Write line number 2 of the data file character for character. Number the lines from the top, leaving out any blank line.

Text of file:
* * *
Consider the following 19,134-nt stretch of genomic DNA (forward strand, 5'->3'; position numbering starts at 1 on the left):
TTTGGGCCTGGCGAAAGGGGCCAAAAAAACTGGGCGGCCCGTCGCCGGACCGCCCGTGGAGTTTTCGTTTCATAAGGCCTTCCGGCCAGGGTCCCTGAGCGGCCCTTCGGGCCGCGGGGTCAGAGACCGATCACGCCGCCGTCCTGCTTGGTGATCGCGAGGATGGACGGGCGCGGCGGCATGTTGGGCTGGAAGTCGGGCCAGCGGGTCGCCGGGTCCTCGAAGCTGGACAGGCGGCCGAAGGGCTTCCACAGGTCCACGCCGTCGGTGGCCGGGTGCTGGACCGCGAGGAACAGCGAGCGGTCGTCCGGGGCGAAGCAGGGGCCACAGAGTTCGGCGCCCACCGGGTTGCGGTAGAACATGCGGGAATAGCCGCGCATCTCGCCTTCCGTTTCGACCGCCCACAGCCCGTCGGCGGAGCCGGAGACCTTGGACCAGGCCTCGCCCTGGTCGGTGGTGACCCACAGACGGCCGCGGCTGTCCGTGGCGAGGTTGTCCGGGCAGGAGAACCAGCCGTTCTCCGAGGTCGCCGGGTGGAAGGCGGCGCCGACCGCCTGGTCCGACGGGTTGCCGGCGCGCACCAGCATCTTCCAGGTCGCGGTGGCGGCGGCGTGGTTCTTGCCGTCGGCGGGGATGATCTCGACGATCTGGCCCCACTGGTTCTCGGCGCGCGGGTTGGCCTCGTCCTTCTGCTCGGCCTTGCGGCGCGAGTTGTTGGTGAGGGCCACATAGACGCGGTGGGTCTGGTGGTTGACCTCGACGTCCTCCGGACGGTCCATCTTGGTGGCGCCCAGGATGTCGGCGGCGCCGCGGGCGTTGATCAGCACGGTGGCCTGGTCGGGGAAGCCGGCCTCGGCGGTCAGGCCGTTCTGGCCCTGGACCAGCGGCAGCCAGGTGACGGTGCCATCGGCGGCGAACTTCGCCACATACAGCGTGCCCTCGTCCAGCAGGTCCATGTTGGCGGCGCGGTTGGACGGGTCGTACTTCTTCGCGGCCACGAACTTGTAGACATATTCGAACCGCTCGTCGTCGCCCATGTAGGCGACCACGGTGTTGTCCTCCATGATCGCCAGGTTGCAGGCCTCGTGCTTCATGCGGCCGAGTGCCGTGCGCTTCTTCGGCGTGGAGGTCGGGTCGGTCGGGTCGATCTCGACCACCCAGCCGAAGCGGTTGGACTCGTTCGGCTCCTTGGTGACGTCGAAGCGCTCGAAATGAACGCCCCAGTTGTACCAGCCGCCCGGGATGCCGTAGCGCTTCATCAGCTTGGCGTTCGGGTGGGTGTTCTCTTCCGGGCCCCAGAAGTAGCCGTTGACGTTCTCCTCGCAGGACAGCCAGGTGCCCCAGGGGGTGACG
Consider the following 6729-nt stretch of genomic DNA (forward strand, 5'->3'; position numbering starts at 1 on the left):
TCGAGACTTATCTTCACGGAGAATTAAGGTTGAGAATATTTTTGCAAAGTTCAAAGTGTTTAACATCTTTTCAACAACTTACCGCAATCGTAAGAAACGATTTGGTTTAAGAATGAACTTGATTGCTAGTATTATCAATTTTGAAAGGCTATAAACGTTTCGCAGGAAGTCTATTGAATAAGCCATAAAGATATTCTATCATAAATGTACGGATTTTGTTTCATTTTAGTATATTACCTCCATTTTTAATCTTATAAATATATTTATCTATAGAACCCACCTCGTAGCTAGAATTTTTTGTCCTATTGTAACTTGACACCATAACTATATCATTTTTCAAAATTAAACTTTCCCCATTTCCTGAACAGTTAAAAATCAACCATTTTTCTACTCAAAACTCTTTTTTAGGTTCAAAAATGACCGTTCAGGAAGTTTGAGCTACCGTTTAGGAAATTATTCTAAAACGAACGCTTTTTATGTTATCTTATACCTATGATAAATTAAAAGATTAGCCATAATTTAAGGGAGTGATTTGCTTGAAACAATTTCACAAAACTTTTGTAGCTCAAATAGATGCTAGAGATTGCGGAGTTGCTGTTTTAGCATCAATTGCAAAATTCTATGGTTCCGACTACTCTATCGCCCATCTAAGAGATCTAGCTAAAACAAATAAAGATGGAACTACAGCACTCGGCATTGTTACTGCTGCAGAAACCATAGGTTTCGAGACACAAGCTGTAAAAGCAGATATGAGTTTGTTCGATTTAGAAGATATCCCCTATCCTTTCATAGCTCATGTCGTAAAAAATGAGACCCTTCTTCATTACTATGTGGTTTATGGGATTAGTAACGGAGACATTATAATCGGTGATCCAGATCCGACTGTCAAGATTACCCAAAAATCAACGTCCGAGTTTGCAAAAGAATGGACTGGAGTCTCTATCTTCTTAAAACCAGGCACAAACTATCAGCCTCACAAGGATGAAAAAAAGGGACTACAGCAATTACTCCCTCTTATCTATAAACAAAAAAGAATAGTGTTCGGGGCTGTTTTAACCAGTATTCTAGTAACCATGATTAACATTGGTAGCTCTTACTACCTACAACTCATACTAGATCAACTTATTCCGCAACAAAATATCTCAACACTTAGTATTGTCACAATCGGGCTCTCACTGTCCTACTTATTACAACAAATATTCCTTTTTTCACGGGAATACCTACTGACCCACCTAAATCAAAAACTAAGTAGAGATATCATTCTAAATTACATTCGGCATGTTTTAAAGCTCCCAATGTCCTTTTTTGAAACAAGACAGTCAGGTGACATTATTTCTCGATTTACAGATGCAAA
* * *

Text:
TTTGGGCCTGGCGAAAGGGGCCAAAAAAACTGGGCGGCCCGTCGCCGGACCGCCCGTGGAGTTTTCGTTTCATAAGGCCTTCCGGCCAGGGTCCCTGAGCGGCCCTTCGGGCCGCGGGGTCAGAGACCGATCACGCCGCCGTCCTGCTTGGTGATCGCGAGGATGGACGGGCGCGGCGGCATGTTGGGCTGGAAGTCGGGCCAGCGGGTCGCCGGGTCCTCGAAGCTGGACAGGCGGCCGAAGGGCTTCCACAGGTCCACGCCGTCGGTGGCCGGGTGCTGGACCGCGAGGAACAGCGAGCGGTCGTCCGGGGCGAAGCAGGGGCCACAGAGTTCGGCGCCCACCGGGTTGCGGTAGAACATGCGGGAATAGCCGCGCATCTCGCCTTCCGTTTCGACCGCCCACAGCCCGTCGGCGGAGCCGGAGACCTTGGACCAGGCCTCGCCCTGGTCGGTGGTGACCCACAGACGGCCGCGGCTGTCCGTGGCGAGGTTGTCCGGGCAGGAGAACCAGCCGTTCTCCGAGGTCGCCGGGTGGAAGGCGGCGCCGACCGCCTGGTCCGACGGGTTGCCGGCGCGCACCAGCATCTTCCAGGTCGCGGTGGCGGCGGCGTGGTTCTTGCCGTCGGCGGGGATGATCTCGACGATCTGGCCCCACTGGTTCTCGGCGCGCGGGTTGGCCTCGTCCTTCTGCTCGGCCTTGCGGCGCGAGTTGTTGGTGAGGGCCACATAGACGCGGTGGGTCTGGTGGTTGACCTCGACGTCCTCCGGACGGTCCATCTTGGTGGCGCCCAGGATGTCGGCGGCGCCGCGGGCGTTGATCAGCACGGTGGCCTGGTCGGGGAAGCCGGCCTCGGCGGTCAGGCCGTTCTGGCCCTGGACCAGCGGCAGCCAGGTGACGGTGCCATCGGCGGCGAACTTCGCCACATACAGCGTGCCCTCGTCCAGCAGGTCCATGTTGGCGGCGCGGTTGGACGGGTCGTACTTCTTCGCGGCCACGAACTTGTAGACATATTCGAACCGCTCGTCGTCGCCCATGTAGGCGACCACGGTGTTGTCCTCCATGATCGCCAGGTTGCAGGCCTCGTGCTTCATGCGGCCGAGTGCCGTGCGCTTCTTCGGCGTGGAGGTCGGGTCGGTCGGGTCGATCTCGACCACCCAGCCGAAGCGGTTGGACTCGTTCGGCTCCTTGGTGACGTCGAAGCGCTCGAAATGAACGCCCCAGTTGTACCAGCCGCCCGGGATGCCGTAGCGCTTCATCAGCTTGGCGTTCGGGTGGGTGTTCTCTTCCGGGCCCCAGAAGTAGCCGTTGACGTTCTCCTCGCAGGACAGCCAGGTGCCCCAGGGGGTGACG